The secret is out, and has been for a while: In order to remain competitive, businesses of all sizes, from startup to enterprise, need business intelligence (BI).
“Business intelligence (BI) is an umbrella term that includes the applications, infrastructure and tools, and best practices that enable access to and analysis of information to improve and optimize decisions and performance.”
But what do you do with all this business intelligence? You can have the most robust BI infrastructure in place. However, if the underlying information isn’t easy to access, analyze or understand, it is pointless. This is where the power of business dashboards comes into play. Dashboards often are the best way to gain insight into an organization and its various departments, operations and performance. Well-built, focused dashboards easily serve up summaries and reports of the BI that’s most critical to the organization.
But First, What Is a Dashboard?
A car dashboard instantaneously identifies and provides feedback regarding the status of the automobile: speed, servicing needs, tire pressure, fuel level, etc. Business Intelligence dashboards do the same thing, only much more. Through dashboards, organizations can quickly identify current and historical performance. Organizations can also further utilize the data to define metrics and set goals. By integrating these Key Performance Indicators (KPIs) and goals into their dashboards, companies can proactively identify issues, minimize costs and strive to exceed performance expectations.
The sales performance dashboard above is a one-stop-shop for sales insights. The dashboard provides the perfect overview of the progress of the sales department by focusing on various KPIs: sales growth, sales targets, average revenue per unit (ARPU), customer acquisition cost (CAC) and customer lifetime value (CLV).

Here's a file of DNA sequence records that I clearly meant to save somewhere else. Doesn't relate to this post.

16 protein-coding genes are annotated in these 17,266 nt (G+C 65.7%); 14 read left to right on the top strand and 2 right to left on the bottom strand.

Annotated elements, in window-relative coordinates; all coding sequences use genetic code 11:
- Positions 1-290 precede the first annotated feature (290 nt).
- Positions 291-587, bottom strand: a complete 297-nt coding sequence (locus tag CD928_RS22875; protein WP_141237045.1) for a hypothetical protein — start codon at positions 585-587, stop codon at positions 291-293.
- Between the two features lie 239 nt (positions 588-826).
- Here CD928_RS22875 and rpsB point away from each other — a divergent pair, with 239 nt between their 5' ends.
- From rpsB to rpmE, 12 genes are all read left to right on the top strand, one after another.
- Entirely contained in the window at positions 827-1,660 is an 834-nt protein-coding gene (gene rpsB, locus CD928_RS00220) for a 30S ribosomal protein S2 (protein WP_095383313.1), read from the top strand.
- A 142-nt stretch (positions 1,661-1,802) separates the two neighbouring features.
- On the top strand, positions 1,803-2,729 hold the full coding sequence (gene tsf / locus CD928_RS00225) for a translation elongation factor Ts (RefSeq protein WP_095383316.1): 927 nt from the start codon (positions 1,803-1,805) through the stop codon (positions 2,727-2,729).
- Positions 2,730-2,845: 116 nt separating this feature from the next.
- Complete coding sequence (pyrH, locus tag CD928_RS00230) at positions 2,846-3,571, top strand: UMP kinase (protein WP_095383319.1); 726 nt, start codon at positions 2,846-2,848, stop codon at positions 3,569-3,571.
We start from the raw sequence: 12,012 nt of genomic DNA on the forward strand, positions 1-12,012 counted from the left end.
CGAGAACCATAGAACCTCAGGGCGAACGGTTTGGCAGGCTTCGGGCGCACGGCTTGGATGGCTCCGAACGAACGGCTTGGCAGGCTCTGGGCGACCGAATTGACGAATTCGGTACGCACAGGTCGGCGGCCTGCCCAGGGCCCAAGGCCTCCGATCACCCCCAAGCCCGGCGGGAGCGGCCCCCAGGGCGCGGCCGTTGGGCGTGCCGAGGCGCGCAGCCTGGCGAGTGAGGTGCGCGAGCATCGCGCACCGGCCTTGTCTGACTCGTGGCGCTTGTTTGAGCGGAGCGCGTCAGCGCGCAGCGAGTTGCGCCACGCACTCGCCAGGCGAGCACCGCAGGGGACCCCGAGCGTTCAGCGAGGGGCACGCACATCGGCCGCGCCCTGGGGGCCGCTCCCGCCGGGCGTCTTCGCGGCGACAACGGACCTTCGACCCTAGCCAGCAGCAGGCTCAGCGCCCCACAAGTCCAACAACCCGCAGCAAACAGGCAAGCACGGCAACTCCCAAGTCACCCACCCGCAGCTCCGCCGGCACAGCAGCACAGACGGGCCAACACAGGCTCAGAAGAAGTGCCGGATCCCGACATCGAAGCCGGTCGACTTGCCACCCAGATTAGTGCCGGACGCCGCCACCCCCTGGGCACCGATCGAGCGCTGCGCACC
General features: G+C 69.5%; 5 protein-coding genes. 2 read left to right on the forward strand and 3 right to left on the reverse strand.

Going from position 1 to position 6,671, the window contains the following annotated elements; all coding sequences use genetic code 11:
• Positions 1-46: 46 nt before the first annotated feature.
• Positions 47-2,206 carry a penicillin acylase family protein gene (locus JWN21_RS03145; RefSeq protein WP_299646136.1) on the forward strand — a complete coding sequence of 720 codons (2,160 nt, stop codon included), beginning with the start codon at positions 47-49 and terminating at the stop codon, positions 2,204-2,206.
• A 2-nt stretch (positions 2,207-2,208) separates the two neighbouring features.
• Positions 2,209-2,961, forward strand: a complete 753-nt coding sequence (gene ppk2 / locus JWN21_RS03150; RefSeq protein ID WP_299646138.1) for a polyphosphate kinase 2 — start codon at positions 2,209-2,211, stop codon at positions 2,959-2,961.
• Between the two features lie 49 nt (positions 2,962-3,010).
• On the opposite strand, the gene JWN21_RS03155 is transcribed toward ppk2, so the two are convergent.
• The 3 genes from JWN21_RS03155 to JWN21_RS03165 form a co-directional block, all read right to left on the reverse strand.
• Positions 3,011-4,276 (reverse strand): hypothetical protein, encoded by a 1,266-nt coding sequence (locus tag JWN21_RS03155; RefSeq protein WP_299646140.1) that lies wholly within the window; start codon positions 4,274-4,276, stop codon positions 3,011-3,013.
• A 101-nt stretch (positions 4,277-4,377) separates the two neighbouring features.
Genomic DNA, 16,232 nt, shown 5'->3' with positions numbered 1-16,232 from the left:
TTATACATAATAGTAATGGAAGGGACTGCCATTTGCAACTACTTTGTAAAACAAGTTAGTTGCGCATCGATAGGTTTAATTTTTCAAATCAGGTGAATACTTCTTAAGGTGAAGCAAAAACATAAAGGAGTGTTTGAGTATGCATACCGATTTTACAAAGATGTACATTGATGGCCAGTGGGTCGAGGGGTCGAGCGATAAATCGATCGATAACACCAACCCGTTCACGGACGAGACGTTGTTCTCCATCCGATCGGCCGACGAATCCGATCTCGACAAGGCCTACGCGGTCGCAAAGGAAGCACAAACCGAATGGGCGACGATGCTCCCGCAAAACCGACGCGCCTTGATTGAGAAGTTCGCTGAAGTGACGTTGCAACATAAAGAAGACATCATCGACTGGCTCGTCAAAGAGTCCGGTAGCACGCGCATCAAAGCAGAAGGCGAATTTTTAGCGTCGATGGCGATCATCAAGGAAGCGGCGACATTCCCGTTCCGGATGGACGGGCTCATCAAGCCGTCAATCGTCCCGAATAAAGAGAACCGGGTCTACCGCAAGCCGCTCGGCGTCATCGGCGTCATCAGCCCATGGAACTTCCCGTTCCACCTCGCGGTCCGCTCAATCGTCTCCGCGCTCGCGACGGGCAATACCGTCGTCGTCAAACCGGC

At a glance, sales managers can see whether or not their team is meeting their individual goals. Managers can also see if the team as a whole is reaching its goals. The value this brings to the business is significant. Once companies gain regular insights into their KPIs, they see deeper into their data and generate actionable insight.
This type of analysis is not feasible with traditional paper reports and spreadsheet tools. An effective dashboard combines information dynamically to measure performance and drive business strategy. Cloud-based, real time data visualization software enables fast, data-driven action by decision makers.
Benefits of a Successful Dashboard Implementation
So, you are now sold on the power of dashboards. Before you run off to the dashboard printing presses, I mean data visualization software, let’s talk about using the right ways to build and use dashboards. It is always best to start off with the right dashboard plan. A successful dashboard implementation will:
- Save time across an organization: IT, analysts, managers, C-suite, etc.
- Save companies money by highlighting unnecessary operational costs
- Provide insight into customer behavior
- Effectively align strategy with tactics
- Ensure a goal-driven and performance-based data culture
- Encourages interactivity and analysis
An ineffective dashboard implementation doesn’t maximize these dashboard benefits and can quickly derail any data-driven culture. Have no fear! Read on to see how you can easily avoid dashboard fatigue at your organization.
Avinash Kaushik, Co-Founder of Market Motive and Digital Marketing Evangelist for Google, has great insight into some of the ways dashboards fail. He has also come up with some rules for creating powerful dashboards. Kaushik’s biggest, and most entertaining, rule is “don’t data puke.” It is important to remember that dashboards are not just reports. Make sure your dashboards include insights, recommendations for actions and business impact. It also needs to deliver context! You don’t want executives and whoever else ends up with you dashboard making their own interpretations of the data. A dashboard should tell a clear enough data story where interpretation is unnecessary. Also remember, when it comes to KPIs, segments and your recommendations, make sure to cover the end-to-end acquisition, behavior and outcomes.
Kaushik drives his rules home by stating “This will be controversial, but let me say it anyway. The primary purpose of a dashboard is not to inform, and it is not to educate. The primary purpose is to drive action!”
What is Your Dashboard Type?
There is another important factor to a dashboard’s success, besides avoiding “data puke.” It is as simple as choosing the right type of dashboard.
What Problems Are You Trying to Solve?